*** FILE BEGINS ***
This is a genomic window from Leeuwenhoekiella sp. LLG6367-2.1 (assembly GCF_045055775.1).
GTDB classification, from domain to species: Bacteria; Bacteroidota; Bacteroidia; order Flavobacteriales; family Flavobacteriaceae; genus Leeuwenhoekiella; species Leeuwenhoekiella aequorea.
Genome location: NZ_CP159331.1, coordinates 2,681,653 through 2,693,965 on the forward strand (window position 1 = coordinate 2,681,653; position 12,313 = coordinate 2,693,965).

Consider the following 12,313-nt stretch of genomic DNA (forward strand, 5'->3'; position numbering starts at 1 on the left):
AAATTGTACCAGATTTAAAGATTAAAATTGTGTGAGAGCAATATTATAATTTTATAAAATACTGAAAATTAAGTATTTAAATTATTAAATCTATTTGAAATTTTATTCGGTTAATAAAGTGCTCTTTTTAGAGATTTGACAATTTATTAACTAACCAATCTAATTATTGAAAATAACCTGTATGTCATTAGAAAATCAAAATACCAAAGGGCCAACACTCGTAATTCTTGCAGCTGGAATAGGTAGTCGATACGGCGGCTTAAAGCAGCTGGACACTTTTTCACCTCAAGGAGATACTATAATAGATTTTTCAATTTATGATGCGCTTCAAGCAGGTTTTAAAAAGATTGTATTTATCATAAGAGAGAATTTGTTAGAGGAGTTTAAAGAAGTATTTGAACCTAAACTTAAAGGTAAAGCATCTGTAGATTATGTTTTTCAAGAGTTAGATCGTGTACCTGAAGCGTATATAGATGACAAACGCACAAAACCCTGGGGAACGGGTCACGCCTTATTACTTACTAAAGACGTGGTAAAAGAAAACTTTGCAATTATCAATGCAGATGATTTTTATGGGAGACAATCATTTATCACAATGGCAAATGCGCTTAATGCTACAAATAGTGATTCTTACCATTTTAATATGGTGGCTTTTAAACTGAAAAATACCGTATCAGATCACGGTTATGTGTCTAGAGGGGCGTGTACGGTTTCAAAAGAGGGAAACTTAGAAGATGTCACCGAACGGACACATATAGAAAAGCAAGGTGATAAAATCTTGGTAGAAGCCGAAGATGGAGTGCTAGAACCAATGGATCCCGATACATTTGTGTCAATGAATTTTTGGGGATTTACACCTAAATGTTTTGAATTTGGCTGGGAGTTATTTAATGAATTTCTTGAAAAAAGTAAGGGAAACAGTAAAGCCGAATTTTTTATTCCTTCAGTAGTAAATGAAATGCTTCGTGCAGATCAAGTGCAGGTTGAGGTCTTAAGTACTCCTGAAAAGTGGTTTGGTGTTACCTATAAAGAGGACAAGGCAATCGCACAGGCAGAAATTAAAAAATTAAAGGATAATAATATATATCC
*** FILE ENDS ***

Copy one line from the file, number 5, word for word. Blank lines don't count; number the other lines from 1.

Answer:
AAATTGTACCAGATTTAAAGATTAAAATTGTGTGAGAGCAATATTATAATTTTATAAAATACTGAAAATTAAGTATTTAAATTATTAAATCTATTTGAAATTTTATTCGGTTAATAAAGTGCTCTTTTTAGAGATTTGACAATTTATTAACTAACCAATCTAATTATTGAAAATAACCTGTATGTCATTAGAAAATCAAAATACCAAAGGGCCAACACTCGTAATTCTTGCAGCTGGAATAGGTAGTCGATACGGCGGCTTAAAGCAGCTGGACACTTTTTCACCTCAAGGAGATACTATAATAGATTTTTCAATTTATGATGCGCTTCAAGCAGGTTTTAAAAAGATTGTATTTATCATAAGAGAGAATTTGTTAGAGGAGTTTAAAGAAGTATTTGAACCTAAACTTAAAGGTAAAGCATCTGTAGATTATGTTTTTCAAGAGTTAGATCGTGTACCTGAAGCGTATATAGATGACAAACGCACAAAACCCTGGGGAACGGGTCACGCCTTATTACTTACTAAAGACGTGGTAAAAGAAAACTTTGCAATTATCAATGCAGATGATTTTTATGGGAGACAATCATTTATCACAATGGCAAATGCGCTTAATGCTACAAATAGTGATTCTTACCATTTTAATATGGTGGCTTTTAAACTGAAAAATACCGTATCAGATCACGGTTATGTGTCTAGAGGGGCGTGTACGGTTTCAAAAGAGGGAAACTTAGAAGATGTCACCGAACGGACACATATAGAAAAGCAAGGTGATAAAATCTTGGTAGAAGCCGAAGATGGAGTGCTAGAACCAATGGATCCCGATACATTTGTGTCAATGAATTTTTGGGGATTTACACCTAAATGTTTTGAATTTGGCTGGGAGTTATTTAATGAATTTCTTGAAAAAAGTAAGGGAAACAGTAAAGCCGAATTTTTTATTCCTTCAGTAGTAAATGAAATGCTTCGTGCAGATCAAGTGCAGGTTGAGGTCTTAAGTACTCCTGAAAAGTGGTTTGGTGTTACCTATAAAGAGGACAAGGCAATCGCACAGGCAGAAATTAAAAAATTAAAGGATAATAATATATATCC